Speed.Net, by Fred Thorlin and Odis Wooten
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In the beginning (of Windows), there was C. Then came the (non) flood of applications. Then Bill begat Visual Basic, C begat C++ and the development environments for all of the languages got merged into Visual Studio. With each version release, each of the languages became more powerful, faster and easier to use. Along the way the Internet and Java appeared. Microsoft struggled with them in the code, in the market, and in the courts. Then, after much pique, and more than the usual amount of thunder, Redmond begat .Net inscribed on a silver DVD tablet. At least that was true for the Visual Studio.Net. Visual Studio.Net is Microsoft's latest revolution in software development. It provides a very rich environment in which to develop programs.
Customers want features more than performance. This point finally got through to me when I attended a seminar at the Computer History Museum. The topic was the origin of spreadsheets. The panel consisted of Dan Bricklin and Bob Frankston, the creators of VisiCalc, and Mitch Kapor, the creator of 1-2-3. The VisiCalc team conceded that 1-2-3 won the marketplace battle because VisiCalc focused on running fast on every computer marketed, whereas 1-2-3 provided many features and only ran on one computer and required large amounts of memory. Microsoft learned this lesson early. You may remember the experience of installing a new version of Microsoft Word and being able to type faster than it could display characters on the screen. You pouted and got a faster computer. This characteristic has begun to appear in some surprising places.
"Rich" is a software marketing word for lots of features, and the .Net development environment provides that. There are so many APIs, reserved words, etc. that it makes you think of the old saw that "high technology is low magic"; it will do anything as long as you can know the magic reserved words. This brings me back to spreadsheets. Remember the feature-rich one won the race even though it was slower.
The questions I am pursuing are:
After several conflicting responses, non-responses and unintelligible responses, your humble reporter is reduced to working it out on his own. I enlisted the help of .Net programming guru, Odis Wooten, in developing a test case.
To get a reasonably indicative benchmark, we needed a compute-intensive application of non-trivial complexity. It then needed to be implemented in several languages exactly the same way, statement by statement. During the course of development, we frequently discovered statement groups that could be improved. We had to fight off these temptations in the interest of completing precisely equivalent applications in a reasonable amount of time. I think we could double the speed now, but that isn't the point. We implemented in the following languages:
A key part of .Net is the Common Language Runtime, CLR. Visual Basic.Net and C# run in this environment. Here the source language is converted to an Intermediate Language, IL. The IL is compiled to machine code the first time it is required to execute. This just-in-time compilation needs to be taken into account when benchmarking the implementations. C++ runs outside of this environment, executing very much like pre-.Net languages.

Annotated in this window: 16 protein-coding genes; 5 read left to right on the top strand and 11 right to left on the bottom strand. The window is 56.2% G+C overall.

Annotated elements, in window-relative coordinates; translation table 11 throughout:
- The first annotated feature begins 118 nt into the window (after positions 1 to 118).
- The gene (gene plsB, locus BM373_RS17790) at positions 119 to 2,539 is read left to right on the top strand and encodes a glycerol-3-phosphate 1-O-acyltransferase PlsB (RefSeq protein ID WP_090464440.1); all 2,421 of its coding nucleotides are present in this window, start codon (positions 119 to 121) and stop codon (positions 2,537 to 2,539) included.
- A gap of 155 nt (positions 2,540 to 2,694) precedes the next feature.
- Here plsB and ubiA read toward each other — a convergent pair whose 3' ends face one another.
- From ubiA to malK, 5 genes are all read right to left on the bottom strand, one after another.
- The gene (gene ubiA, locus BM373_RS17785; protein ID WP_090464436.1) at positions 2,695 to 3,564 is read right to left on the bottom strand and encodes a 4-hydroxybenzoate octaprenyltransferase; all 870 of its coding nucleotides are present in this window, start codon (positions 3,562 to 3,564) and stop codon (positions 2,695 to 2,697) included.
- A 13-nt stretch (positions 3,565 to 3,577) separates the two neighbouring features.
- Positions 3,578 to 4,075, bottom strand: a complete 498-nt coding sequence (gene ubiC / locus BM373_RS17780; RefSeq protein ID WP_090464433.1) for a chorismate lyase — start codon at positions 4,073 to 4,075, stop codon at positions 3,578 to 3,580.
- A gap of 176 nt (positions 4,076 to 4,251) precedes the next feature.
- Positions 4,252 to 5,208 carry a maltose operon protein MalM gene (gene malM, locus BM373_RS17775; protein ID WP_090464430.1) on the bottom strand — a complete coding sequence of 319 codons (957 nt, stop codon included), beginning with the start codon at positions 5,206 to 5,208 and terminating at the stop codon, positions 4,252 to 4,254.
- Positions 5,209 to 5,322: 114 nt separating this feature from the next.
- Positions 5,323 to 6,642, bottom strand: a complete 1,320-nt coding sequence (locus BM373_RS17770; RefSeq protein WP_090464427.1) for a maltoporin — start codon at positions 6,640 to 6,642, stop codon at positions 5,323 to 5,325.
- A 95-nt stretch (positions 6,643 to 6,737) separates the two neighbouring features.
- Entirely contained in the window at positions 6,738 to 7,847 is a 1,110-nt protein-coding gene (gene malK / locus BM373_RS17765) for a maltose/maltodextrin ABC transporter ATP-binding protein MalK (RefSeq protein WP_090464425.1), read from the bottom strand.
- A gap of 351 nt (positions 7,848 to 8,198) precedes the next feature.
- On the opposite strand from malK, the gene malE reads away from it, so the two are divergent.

The application chosen is a tree-searching program where the tester can select the complexity of the task. Over 4000 lines of code are in the test assembly containing the three implementations and the hosting program. The program was run on four PCs at three levels. There were two desktops, one notebook and a dual processor. The timing results are in the table in seconds. The chart displays only the timings at Level 10 in seconds.
C# runs around 15% faster than VB.Net. C++ runs around three times the speed of VB.Net or C#! Differences are substantial all the way around. The difference between C# and VB.Net are larger than we expected before this experiment. The C++ speed advantage has to be considered stunning! Keep in mind that this is a statement-by-statement transliteration of the code. The initial rendering of the code was done in VB.Net. The nature of the code is such that non-computational OS services are not used, i.e. no input or output during the timed interval. Speed in this case should be simply a function of the quality of the code generated. I strongly suspect that VB6 will produce code whose performance is more comparable to that of C++ than VB.Net.
Is it time to abandon the move to .Net? No. The vast majority of programs written today have their performance limited by things other than compute speed. Unless you are developing real-time simulations, e.g. Doom, or transforming huge arrays of data, e.g. photo editing, you are probably better off with the vast collection of resources provided by the .Net environment. But until Microsoft gets serious about high quality code generation in .Net, there will remain a substantial community of developers who aren't going to migrate. The other major VB.Net migration impediment is that the convenience of programming associated with earlier versions of Visual Basic has been sacrificed in the implementation of VB.Net. There is hope that both of these characteristics will be rectified in future releases. The best way to insure this is to tell Microsoft that they are important to you.
Fred Thorlin is a writer and contract software developer with experience in compiler development now working in Visual Basic environments. He also writes columns on computer industry events and computing on the road. He can be contacted at firstname.lastname@example.org.
Odis Wooten is president of NanoSoft Corporation and chairman of the HAL C# SIG. He does contract software development in the C languages. He can be contacted at email@example.com.